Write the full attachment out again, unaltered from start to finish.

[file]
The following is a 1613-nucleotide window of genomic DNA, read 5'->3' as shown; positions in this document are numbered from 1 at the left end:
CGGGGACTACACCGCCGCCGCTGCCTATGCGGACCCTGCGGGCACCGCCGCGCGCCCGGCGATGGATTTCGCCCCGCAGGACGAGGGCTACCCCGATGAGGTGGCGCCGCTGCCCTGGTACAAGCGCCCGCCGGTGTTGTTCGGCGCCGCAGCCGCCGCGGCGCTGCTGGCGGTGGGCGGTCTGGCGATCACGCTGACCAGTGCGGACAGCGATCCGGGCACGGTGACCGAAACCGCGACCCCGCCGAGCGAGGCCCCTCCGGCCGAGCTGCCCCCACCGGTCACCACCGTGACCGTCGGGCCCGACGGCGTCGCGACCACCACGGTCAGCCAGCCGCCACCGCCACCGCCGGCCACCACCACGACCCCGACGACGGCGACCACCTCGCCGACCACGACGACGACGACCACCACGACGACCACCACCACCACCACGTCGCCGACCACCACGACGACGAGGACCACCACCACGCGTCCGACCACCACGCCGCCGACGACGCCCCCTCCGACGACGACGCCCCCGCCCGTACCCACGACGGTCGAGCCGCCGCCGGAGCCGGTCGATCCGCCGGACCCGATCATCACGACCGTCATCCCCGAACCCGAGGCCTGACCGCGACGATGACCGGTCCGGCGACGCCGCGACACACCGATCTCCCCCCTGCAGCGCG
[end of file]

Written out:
The following is a 1613-nucleotide window of genomic DNA, read 5'->3' as shown; positions in this document are numbered from 1 at the left end:
CGGGGACTACACCGCCGCCGCTGCCTATGCGGACCCTGCGGGCACCGCCGCGCGCCCGGCGATGGATTTCGCCCCGCAGGACGAGGGCTACCCCGATGAGGTGGCGCCGCTGCCCTGGTACAAGCGCCCGCCGGTGTTGTTCGGCGCCGCAGCCGCCGCGGCGCTGCTGGCGGTGGGCGGTCTGGCGATCACGCTGACCAGTGCGGACAGCGATCCGGGCACGGTGACCGAAACCGCGACCCCGCCGAGCGAGGCCCCTCCGGCCGAGCTGCCCCCACCGGTCACCACCGTGACCGTCGGGCCCGACGGCGTCGCGACCACCACGGTCAGCCAGCCGCCACCGCCACCGCCGGCCACCACCACGACCCCGACGACGGCGACCACCTCGCCGACCACGACGACGACGACCACCACGACGACCACCACCACCACCACGTCGCCGACCACCACGACGACGAGGACCACCACCACGCGTCCGACCACCACGCCGCCGACGACGCCCCCTCCGACGACGACGCCCCCGCCCGTACCCACGACGGTCGAGCCGCCGCCGGAGCCGGTCGATCCGCCGGACCCGATCATCACGACCGTCATCCCCGAACCCGAGGCCTGACCGCGACGATGACCGGTCCGGCGACGCCGCGACACACCGATCTCCCCCCTGCAGCGCG